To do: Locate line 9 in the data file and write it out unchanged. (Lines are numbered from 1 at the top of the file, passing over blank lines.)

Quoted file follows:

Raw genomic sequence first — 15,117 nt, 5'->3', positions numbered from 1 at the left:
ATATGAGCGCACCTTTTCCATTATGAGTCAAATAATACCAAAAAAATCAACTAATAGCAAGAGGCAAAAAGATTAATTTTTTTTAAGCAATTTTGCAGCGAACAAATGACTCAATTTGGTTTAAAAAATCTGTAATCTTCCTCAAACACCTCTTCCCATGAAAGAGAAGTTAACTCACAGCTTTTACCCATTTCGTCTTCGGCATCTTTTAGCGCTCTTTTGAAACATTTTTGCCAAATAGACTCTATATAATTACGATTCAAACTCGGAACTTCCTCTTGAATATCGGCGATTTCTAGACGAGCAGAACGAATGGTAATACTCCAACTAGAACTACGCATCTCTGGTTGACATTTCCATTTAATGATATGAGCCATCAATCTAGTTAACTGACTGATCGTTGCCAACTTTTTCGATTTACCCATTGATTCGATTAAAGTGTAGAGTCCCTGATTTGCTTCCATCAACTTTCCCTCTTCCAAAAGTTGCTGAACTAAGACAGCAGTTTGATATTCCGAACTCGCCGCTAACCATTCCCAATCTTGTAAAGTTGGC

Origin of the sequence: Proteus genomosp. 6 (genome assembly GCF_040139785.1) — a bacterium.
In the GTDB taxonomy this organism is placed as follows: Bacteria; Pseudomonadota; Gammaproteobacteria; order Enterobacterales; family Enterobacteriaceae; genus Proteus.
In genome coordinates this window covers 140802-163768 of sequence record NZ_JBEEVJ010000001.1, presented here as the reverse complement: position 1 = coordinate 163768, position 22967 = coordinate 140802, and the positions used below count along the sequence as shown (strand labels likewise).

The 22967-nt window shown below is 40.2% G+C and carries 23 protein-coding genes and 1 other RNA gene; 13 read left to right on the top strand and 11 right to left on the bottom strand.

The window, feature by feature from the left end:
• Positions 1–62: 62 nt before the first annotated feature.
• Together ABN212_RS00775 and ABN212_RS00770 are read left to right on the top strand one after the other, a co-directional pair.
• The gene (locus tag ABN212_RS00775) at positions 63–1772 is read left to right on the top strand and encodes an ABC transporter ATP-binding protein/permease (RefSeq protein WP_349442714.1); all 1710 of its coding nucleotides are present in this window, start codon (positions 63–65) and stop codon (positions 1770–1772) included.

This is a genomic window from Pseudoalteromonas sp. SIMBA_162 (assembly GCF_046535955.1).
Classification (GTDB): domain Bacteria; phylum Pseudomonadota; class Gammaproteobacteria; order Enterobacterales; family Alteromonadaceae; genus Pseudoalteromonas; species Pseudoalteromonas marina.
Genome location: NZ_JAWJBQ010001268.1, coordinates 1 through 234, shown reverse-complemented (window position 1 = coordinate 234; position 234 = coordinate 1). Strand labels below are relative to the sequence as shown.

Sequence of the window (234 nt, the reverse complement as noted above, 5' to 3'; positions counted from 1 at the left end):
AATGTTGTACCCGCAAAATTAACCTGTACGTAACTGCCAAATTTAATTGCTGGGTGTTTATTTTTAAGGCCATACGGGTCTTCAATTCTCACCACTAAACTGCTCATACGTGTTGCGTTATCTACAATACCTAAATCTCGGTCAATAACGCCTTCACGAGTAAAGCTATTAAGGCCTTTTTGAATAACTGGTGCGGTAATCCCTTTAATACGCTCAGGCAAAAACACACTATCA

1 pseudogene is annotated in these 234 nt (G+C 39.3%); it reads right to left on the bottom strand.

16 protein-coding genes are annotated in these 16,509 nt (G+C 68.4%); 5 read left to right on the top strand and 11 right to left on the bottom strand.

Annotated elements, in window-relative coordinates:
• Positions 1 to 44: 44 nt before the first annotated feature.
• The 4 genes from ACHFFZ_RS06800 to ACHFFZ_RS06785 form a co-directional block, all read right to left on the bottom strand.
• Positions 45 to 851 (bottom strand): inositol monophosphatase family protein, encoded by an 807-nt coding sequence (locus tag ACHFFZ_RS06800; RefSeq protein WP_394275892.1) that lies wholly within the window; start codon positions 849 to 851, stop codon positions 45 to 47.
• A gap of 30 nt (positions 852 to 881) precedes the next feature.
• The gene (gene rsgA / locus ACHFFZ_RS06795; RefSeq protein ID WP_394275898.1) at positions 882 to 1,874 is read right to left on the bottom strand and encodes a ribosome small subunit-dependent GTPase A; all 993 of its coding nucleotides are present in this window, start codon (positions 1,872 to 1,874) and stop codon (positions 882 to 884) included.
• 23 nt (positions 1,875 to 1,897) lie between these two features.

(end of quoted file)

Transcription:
• Together ABN212_RS00775 and ABN212_RS00770 are read left to right on the top strand one after the other, a co-directional pair.